“This is what I feed my dogs in the afternoon,” Kathy Lee Gifford declared scornfully on America’s ‘The Today Show,’ as she sniffed some beef jerky. It was January 2015 and the show’s skeptical anchor was discussing with author Esther Blum the premise of her new book titled, Cavewomen Don’t Get Fat: Ancient Secrets to Rapid Weight Loss. Americans, Blum asserted, needed to eat more healthily. Her solution was a diet familiar to their ancestors that relied heavily on meat. Beef jerky – thin strips of dried, raw meat, stripped of any excess fat – was central to her proposal.
Dried, dehydrated or smoked in large ovens at a low, controlled heat (usually less than 70 degrees centigrade) today’s high-tech product is a modern manifestation of something centuries-old. In the 16th Century the Spanish Conquistadores entering Peru were invited by the Aztecs to taste something they called ‘ch’arki.’ Meaning literally ‘dried meat’ in their native Quechan language, these were de-boned strips of meat cut from the carcass of native llama and alpaca. Divested of the excess fat (which won’t dry) the meat was then salted and dried in the sun, or smoked over a fire.
When the Spanish ventured north they discovered Native American tribes like The Cree were making their own subtle variation, ‘pemmican.’ The raw material they used was game species including buffalo, deer and moose; the meat was left to dry until it was hard and brittle, then crushed with stones into small pieces. Melted fat was then added to the mix, as were any available dried fruits such as cranberries.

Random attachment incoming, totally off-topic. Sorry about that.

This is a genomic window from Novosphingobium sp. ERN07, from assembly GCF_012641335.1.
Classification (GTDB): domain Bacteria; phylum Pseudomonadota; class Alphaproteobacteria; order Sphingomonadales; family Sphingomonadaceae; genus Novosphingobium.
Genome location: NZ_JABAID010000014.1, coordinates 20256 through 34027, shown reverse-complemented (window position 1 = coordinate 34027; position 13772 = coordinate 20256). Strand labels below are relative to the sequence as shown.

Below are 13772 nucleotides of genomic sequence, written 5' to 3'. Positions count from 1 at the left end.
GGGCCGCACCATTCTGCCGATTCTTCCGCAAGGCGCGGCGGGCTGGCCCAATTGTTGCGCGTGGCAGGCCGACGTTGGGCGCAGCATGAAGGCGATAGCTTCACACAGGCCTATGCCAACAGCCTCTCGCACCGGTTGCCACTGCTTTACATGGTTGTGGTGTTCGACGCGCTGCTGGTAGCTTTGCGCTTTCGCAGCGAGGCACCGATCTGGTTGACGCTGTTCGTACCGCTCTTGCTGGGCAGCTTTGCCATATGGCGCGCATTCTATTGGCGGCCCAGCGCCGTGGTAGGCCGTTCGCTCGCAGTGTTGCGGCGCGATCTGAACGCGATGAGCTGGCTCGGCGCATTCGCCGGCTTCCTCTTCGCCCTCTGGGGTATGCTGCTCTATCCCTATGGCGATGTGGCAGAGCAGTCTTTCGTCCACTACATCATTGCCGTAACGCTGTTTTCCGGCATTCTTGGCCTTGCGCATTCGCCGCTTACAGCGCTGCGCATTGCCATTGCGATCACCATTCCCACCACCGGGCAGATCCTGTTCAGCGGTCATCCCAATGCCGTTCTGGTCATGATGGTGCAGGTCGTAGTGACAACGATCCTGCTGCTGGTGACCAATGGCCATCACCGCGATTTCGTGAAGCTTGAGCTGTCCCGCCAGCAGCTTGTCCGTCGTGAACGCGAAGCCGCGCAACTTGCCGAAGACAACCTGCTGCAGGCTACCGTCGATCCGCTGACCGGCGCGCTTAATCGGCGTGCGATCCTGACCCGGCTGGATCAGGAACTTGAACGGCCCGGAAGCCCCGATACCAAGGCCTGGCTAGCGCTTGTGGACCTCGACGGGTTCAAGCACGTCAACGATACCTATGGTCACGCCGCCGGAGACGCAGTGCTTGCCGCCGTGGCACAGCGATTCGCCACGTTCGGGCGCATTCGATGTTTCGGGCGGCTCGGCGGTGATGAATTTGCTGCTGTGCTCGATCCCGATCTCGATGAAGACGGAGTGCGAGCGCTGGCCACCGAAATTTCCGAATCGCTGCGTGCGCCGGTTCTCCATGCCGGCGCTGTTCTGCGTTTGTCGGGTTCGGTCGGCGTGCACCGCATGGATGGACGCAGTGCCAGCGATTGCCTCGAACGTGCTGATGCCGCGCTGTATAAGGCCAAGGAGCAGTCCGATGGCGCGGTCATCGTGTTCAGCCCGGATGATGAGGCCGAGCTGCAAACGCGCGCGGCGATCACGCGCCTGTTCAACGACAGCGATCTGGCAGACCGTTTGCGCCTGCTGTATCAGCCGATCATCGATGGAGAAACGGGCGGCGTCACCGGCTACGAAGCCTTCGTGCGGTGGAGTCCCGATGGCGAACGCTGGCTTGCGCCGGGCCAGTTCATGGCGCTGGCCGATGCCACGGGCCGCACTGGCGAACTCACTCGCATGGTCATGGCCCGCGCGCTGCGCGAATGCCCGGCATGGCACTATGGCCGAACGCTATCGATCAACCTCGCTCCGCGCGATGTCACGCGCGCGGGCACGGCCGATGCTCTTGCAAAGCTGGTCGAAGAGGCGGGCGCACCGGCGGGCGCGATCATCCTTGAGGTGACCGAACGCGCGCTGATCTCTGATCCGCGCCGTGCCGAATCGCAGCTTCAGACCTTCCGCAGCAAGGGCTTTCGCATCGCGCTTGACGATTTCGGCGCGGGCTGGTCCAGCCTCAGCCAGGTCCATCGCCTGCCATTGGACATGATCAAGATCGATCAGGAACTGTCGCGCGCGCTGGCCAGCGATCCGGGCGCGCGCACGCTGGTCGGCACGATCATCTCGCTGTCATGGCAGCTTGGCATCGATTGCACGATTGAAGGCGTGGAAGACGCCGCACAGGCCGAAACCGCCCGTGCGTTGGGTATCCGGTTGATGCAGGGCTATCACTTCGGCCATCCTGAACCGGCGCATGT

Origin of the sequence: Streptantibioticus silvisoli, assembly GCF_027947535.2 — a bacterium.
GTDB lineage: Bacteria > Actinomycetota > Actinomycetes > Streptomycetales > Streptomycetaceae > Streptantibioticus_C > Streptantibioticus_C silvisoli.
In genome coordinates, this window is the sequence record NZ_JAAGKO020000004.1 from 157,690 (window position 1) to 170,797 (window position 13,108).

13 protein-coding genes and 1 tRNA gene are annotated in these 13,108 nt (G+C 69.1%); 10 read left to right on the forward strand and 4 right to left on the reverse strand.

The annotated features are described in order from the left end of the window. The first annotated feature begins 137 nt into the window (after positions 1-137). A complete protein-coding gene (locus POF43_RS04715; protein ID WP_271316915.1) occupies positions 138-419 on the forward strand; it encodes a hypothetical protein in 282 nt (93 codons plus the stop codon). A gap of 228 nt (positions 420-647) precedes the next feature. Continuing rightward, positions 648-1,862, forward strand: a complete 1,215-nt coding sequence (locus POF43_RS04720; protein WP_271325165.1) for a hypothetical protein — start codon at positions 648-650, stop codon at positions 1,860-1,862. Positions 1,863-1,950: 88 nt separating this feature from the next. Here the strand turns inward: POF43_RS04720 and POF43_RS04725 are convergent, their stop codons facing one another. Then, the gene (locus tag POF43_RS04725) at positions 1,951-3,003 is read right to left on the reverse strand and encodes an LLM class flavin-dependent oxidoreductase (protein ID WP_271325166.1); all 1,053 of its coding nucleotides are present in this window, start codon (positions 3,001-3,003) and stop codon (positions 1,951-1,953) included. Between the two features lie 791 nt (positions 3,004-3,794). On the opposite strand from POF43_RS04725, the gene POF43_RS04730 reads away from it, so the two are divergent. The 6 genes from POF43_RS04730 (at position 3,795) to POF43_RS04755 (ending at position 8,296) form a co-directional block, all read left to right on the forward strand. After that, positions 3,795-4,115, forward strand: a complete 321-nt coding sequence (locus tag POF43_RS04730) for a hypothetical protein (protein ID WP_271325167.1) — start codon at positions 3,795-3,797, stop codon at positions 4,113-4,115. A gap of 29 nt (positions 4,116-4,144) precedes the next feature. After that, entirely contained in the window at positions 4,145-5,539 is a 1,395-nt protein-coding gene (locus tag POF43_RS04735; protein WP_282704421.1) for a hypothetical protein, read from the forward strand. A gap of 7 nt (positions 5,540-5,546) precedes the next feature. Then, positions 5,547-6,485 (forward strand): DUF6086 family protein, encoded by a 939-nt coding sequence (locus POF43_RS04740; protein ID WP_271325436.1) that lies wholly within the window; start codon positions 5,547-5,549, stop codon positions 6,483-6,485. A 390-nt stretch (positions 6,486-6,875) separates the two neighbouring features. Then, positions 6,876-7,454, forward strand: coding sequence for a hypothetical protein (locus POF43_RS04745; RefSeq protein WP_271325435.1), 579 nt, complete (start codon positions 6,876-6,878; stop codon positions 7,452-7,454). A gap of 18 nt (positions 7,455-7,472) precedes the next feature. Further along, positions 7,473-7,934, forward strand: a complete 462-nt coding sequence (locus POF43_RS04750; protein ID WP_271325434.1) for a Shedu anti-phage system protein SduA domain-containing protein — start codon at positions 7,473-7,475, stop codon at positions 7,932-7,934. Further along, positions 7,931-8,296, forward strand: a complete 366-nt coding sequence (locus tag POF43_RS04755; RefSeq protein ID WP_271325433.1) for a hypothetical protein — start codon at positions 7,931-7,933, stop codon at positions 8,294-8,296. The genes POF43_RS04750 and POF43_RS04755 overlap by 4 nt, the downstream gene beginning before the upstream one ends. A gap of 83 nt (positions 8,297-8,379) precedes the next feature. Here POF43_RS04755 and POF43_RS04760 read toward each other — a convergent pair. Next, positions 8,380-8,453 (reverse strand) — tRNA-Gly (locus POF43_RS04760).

It is not hard to fathom the appeal of what the Spanish called ‘charqui,’ and which settlers two hundred years later knew as jerky. It explains why it was a staple of slaves’ diets on the plantations of the American South. Jerky is rich in protein and residual fat. It is also rich in salt, added during the drying process to inhibit bacterial activity. The same effect is achieved in South African biltong using vinegar. For someone who is tired and dehydrated, chewing on a piece of jerky gives a concentrated energy and nutrient boost. He or she is also chewing on meat that takes up little space – perfect for packing in a saddlebag. Plus it is inherently stable because all the excess fat and moisture has been removed – ideal in the days before refrigeration. Well-made jerky, that one German traveller referred to as strips of cardboard, will last for years if stored in an airtight container in cool, dark conditions. It is no accident that jerky is a staple ration of soldiers and backpackers.
On 25th April 2002 South African Mark Shuttleworth blasted off in a Soyuz spacecraft heading for the International Space Station. Buried somewhere deep in the pockets of his spacesuit were a few packets of beef jerky. This would not have surprised NASA, who have been taking it seriously for the last twenty years. Astronauts live in a gravity-free environment and the food they eat must address some very specific challenges. There are physiological challenges to consider. Food must not merely be nutritious; it needs to taste good. As any airline knows, food on the ground changes taste and texture when eaten at altitude. This is accentuated in space. Food also needs to be straightforward to prepare, simple to eat and easy to digest.
In 21st Century America, jerky can be made from almost any meat, including duck and goose. It is available shredded, in packets or in tins. The military, in a little-known facility outside Boston, is developing a high-octane, caffeine-infused jerky for the troops. A commercial version is already available to ordinary folk with the catchy brand name ‘Perky Jerky.’